Are Bipartisan Lawmakers More Effective?
The 117th Congress wrestles with the Biden administration agenda and pressing policy challenges during an increasingly polarized time for American politics. The question looming large over all of these discussions is whether bipartisanship is dead.
We find that, even in these politically polarized times, being a bipartisan lawmaker yields legislative payoffs.
The Center for Effective Lawmaking has published new research drawing on data from the 93rd-114th Congresses (1973-2016). We explore whether attracting a larger proportion of cosponsors from the opposing party helps Senators and Representatives advance their legislative proposals.
We find that such bipartisanship increases members’ legislative effectiveness overall, and especially helps in moving legislation through committee and on the floor. Surprisingly, we show these patterns to be robust to both majority-party and minority-party lawmakers and across congressional eras. We also demonstrate the value of reciprocity, in that members of Congress who offer cosponsorships across party lines are more likely to also attract such bipartisan cosponsors to their own bills.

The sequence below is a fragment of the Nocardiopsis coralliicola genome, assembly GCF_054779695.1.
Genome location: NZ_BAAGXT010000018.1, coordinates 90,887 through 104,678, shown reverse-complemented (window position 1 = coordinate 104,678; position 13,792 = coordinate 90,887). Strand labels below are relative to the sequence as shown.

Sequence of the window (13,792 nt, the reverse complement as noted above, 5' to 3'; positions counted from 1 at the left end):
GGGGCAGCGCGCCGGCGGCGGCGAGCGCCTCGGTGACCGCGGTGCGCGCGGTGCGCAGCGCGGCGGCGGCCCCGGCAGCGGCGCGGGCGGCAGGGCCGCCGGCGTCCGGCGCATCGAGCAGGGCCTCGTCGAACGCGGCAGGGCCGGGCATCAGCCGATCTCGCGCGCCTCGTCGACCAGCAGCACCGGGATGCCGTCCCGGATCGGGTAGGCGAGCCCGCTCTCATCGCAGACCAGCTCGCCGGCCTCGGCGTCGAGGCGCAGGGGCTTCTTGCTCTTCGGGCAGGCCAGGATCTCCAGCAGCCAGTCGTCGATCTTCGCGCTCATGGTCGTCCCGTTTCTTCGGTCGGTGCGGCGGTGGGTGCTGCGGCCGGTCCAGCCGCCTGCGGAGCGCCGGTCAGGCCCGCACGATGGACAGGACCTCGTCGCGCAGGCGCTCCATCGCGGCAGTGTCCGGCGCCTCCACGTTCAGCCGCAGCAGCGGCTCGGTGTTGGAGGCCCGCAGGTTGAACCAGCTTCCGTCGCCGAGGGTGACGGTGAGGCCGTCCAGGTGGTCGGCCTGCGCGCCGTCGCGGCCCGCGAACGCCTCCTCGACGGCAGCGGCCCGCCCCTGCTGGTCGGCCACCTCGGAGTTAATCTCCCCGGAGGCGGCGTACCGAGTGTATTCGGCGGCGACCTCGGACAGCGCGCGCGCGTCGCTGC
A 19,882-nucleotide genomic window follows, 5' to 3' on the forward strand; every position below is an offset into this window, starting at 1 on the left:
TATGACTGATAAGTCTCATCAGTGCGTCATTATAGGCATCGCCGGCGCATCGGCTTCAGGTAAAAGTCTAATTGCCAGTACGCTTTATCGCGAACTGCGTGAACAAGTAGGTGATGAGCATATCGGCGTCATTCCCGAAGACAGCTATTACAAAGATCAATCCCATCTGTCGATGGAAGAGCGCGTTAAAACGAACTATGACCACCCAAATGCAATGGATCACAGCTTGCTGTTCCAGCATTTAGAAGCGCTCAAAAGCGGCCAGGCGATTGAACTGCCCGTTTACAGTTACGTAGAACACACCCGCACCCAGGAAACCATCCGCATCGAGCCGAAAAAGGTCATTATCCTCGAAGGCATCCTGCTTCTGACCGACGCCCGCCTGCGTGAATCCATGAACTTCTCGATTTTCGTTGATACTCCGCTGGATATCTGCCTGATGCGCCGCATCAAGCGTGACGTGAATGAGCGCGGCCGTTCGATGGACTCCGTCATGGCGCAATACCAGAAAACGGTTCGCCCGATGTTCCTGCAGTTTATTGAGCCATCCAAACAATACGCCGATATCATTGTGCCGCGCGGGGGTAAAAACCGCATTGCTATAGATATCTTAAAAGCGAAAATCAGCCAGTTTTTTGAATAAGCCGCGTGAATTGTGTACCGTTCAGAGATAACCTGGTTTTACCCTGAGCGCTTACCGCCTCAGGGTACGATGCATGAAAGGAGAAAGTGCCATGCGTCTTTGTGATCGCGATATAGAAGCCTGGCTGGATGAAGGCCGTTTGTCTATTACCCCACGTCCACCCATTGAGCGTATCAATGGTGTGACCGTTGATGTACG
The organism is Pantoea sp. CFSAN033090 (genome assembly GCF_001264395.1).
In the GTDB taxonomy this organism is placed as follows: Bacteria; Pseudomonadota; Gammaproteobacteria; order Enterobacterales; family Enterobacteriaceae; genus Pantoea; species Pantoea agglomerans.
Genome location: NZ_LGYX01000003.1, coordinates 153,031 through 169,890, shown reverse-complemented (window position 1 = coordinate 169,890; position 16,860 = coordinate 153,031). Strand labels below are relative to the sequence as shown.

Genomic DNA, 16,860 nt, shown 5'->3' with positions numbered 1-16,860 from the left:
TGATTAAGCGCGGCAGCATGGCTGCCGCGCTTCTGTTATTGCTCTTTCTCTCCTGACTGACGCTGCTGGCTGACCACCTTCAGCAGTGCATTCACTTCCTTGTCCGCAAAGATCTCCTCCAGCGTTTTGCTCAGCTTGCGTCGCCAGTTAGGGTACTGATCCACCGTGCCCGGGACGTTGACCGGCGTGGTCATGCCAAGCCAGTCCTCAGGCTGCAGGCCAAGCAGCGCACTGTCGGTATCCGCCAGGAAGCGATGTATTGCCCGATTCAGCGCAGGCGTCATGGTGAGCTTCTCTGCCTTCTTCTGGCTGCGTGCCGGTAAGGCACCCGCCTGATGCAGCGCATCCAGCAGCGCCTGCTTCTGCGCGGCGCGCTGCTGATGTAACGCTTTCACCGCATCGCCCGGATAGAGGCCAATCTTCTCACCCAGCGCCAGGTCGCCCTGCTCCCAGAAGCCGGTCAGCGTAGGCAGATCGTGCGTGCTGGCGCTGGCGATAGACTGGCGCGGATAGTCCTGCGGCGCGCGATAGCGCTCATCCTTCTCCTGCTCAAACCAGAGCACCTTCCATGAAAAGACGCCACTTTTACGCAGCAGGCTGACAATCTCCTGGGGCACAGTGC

Collectively, these results imply that engaging in bipartisan behaviors contributes to a virtuous cycle: those who cosponsor across party lines attract cross-party cosponsors to their own bills, which translates into greater legislative success for their agendas.
As the paper’s authors write, “Regardless of era or institutional position, for Representatives and Senators who seek to become effective lawmakers in Congress, our results suggest that one ingredient in the recipe for legislative success is for them to become more bipartisan in their legislative activities.”
To learn more, read the CEL’s working paper on the effectiveness of bipartisan lawmakers.